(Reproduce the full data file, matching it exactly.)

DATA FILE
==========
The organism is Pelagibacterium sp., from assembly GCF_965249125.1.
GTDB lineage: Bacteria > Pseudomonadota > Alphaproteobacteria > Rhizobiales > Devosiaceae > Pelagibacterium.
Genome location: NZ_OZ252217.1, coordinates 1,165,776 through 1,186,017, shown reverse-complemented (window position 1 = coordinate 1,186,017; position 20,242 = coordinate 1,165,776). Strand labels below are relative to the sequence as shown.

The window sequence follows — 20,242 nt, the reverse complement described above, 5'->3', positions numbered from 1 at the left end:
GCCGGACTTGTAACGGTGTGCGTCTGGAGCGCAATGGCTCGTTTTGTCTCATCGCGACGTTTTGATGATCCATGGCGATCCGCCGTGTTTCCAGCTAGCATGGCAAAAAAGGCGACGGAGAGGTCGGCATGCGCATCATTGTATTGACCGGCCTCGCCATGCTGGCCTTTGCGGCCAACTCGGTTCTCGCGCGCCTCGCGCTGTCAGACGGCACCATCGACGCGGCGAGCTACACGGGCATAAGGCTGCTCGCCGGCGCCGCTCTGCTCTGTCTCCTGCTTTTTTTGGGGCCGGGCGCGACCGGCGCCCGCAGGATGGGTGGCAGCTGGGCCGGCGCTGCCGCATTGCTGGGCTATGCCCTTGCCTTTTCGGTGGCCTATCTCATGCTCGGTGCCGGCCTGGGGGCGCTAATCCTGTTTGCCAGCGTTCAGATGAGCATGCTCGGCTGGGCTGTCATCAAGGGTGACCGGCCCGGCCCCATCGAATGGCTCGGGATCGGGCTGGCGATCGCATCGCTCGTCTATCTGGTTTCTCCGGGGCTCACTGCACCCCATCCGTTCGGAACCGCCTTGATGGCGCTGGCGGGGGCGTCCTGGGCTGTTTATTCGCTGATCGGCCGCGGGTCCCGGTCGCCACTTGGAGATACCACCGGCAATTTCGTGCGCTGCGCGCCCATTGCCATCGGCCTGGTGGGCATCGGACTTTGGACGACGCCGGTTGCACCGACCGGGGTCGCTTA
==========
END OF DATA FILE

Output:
The organism is Pelagibacterium sp., from assembly GCF_965249125.1.
GTDB lineage: Bacteria > Pseudomonadota > Alphaproteobacteria > Rhizobiales > Devosiaceae > Pelagibacterium.
Genome location: NZ_OZ252217.1, coordinates 1,165,776 through 1,186,017, shown reverse-complemented (window position 1 = coordinate 1,186,017; position 20,242 = coordinate 1,165,776). Strand labels below are relative to the sequence as shown.

The window sequence follows — 20,242 nt, the reverse complement described above, 5'->3', positions numbered from 1 at the left end:
GCCGGACTTGTAACGGTGTGCGTCTGGAGCGCAATGGCTCGTTTTGTCTCATCGCGACGTTTTGATGATCCATGGCGATCCGCCGTGTTTCCAGCTAGCATGGCAAAAAAGGCGACGGAGAGGTCGGCATGCGCATCATTGTATTGACCGGCCTCGCCATGCTGGCCTTTGCGGCCAACTCGGTTCTCGCGCGCCTCGCGCTGTCAGACGGCACCATCGACGCGGCGAGCTACACGGGCATAAGGCTGCTCGCCGGCGCCGCTCTGCTCTGTCTCCTGCTTTTTTTGGGGCCGGGCGCGACCGGCGCCCGCAGGATGGGTGGCAGCTGGGCCGGCGCTGCCGCATTGCTGGGCTATGCCCTTGCCTTTTCGGTGGCCTATCTCATGCTCGGTGCCGGCCTGGGGGCGCTAATCCTGTTTGCCAGCGTTCAGATGAGCATGCTCGGCTGGGCTGTCATCAAGGGTGACCGGCCCGGCCCCATCGAATGGCTCGGGATCGGGCTGGCGATCGCATCGCTCGTCTATCTGGTTTCTCCGGGGCTCACTGCACCCCATCCGTTCGGAACCGCCTTGATGGCGCTGGCGGGGGCGTCCTGGGCTGTTTATTCGCTGATCGGCCGCGGGTCCCGGTCGCCACTTGGAGATACCACCGGCAATTTCGTGCGCTGCGCGCCCATTGCCATCGGCCTGGTGGGCATCGGACTTTGGACGACGCCGGTTGCACCGACCGGGGTCGCTTA